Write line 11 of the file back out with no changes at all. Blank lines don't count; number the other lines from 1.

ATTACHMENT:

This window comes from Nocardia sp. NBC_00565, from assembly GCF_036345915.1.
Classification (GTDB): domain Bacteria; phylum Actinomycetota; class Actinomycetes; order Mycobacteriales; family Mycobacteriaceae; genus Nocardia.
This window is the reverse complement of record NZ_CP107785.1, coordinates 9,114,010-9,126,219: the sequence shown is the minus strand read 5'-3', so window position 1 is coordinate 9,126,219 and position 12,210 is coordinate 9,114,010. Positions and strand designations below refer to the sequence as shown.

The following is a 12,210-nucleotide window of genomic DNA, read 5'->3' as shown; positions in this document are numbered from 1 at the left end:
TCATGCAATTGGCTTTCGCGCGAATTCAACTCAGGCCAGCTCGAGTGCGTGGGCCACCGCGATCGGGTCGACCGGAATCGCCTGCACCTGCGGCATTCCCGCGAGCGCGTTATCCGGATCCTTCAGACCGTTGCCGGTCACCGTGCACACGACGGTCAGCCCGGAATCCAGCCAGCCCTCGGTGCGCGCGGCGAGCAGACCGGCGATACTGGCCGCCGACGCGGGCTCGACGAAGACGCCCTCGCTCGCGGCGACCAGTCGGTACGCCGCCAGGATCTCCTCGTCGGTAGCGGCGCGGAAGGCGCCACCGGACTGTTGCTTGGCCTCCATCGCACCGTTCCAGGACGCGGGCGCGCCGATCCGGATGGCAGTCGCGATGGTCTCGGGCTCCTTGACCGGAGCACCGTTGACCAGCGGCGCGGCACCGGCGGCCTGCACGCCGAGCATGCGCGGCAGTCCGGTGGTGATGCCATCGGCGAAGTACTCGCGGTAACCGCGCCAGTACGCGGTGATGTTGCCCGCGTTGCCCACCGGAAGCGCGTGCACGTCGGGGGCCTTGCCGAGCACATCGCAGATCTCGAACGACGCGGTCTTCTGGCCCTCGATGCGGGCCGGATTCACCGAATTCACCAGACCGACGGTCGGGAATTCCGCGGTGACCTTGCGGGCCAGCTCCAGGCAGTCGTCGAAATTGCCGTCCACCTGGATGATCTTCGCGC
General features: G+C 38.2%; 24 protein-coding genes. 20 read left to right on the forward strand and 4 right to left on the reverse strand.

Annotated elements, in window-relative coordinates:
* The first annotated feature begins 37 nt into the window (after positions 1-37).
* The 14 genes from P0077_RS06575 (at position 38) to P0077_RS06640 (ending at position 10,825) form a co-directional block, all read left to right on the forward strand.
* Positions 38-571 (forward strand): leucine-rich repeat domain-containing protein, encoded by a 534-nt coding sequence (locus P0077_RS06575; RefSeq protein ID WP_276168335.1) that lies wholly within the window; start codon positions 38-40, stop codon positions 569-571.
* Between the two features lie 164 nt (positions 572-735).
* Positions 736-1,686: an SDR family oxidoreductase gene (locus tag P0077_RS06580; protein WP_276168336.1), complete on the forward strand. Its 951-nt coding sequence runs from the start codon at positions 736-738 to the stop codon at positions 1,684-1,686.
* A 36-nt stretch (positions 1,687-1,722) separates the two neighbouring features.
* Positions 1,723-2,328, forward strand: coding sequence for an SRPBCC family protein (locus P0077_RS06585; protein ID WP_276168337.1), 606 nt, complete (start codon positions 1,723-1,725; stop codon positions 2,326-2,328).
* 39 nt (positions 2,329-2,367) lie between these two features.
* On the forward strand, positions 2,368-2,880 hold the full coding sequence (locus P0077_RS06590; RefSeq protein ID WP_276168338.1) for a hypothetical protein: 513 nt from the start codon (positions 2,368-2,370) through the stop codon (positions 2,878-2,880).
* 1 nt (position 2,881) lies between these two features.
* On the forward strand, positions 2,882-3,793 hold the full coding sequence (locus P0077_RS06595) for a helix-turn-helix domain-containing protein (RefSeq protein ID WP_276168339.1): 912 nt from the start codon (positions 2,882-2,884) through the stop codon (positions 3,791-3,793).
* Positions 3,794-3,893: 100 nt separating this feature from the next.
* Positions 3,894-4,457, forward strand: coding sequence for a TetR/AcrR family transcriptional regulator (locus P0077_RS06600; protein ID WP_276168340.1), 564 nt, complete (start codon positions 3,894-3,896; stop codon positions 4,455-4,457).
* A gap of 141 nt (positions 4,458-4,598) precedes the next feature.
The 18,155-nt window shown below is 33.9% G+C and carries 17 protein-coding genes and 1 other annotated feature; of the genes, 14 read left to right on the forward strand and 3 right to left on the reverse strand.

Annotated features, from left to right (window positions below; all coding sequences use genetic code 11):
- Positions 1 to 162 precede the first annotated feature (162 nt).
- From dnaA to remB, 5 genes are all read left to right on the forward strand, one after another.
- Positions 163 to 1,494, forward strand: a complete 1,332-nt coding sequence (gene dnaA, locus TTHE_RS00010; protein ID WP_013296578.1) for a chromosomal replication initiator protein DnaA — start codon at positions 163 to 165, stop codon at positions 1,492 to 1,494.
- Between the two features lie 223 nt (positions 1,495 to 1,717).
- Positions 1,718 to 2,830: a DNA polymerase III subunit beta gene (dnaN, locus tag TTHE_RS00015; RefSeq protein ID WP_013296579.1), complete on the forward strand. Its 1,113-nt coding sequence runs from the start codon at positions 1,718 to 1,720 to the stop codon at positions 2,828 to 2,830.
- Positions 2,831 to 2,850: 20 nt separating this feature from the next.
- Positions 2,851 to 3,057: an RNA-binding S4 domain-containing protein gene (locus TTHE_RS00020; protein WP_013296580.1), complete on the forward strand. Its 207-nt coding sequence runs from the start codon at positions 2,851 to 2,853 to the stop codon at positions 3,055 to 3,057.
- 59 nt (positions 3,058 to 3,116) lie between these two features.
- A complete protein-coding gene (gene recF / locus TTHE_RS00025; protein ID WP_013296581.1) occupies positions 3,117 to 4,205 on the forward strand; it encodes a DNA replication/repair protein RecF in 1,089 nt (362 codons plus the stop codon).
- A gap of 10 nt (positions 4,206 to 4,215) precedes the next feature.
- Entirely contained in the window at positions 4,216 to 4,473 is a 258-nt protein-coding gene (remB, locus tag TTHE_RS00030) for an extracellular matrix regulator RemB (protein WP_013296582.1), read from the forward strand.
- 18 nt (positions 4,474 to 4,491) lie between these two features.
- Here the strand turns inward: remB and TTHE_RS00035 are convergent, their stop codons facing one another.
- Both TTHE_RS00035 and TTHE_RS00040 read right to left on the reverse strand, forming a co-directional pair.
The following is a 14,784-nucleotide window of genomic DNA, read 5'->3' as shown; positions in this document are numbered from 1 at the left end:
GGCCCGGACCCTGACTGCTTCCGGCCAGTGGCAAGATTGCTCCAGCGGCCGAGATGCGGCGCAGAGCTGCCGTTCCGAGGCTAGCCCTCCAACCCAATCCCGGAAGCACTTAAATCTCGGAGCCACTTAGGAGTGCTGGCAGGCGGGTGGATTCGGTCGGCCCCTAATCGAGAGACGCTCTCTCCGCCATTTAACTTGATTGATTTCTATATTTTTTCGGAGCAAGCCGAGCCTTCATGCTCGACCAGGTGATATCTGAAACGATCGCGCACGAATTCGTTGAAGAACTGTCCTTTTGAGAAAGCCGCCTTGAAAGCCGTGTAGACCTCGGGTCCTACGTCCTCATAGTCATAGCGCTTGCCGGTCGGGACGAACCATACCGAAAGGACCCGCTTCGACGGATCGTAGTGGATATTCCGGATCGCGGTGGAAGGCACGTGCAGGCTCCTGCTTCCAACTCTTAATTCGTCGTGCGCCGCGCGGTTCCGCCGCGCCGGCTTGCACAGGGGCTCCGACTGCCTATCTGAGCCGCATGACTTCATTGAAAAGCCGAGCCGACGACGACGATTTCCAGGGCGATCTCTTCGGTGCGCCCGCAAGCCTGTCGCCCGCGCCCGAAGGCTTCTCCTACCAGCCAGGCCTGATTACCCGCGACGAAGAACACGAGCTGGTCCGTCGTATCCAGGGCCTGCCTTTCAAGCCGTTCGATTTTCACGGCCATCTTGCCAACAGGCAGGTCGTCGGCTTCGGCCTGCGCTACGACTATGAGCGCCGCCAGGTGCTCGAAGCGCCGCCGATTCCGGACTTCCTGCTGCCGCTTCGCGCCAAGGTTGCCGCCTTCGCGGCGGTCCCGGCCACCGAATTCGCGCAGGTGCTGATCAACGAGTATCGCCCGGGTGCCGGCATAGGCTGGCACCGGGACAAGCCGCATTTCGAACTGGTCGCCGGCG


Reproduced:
* Between the two features lie 164 nt (positions 572-735).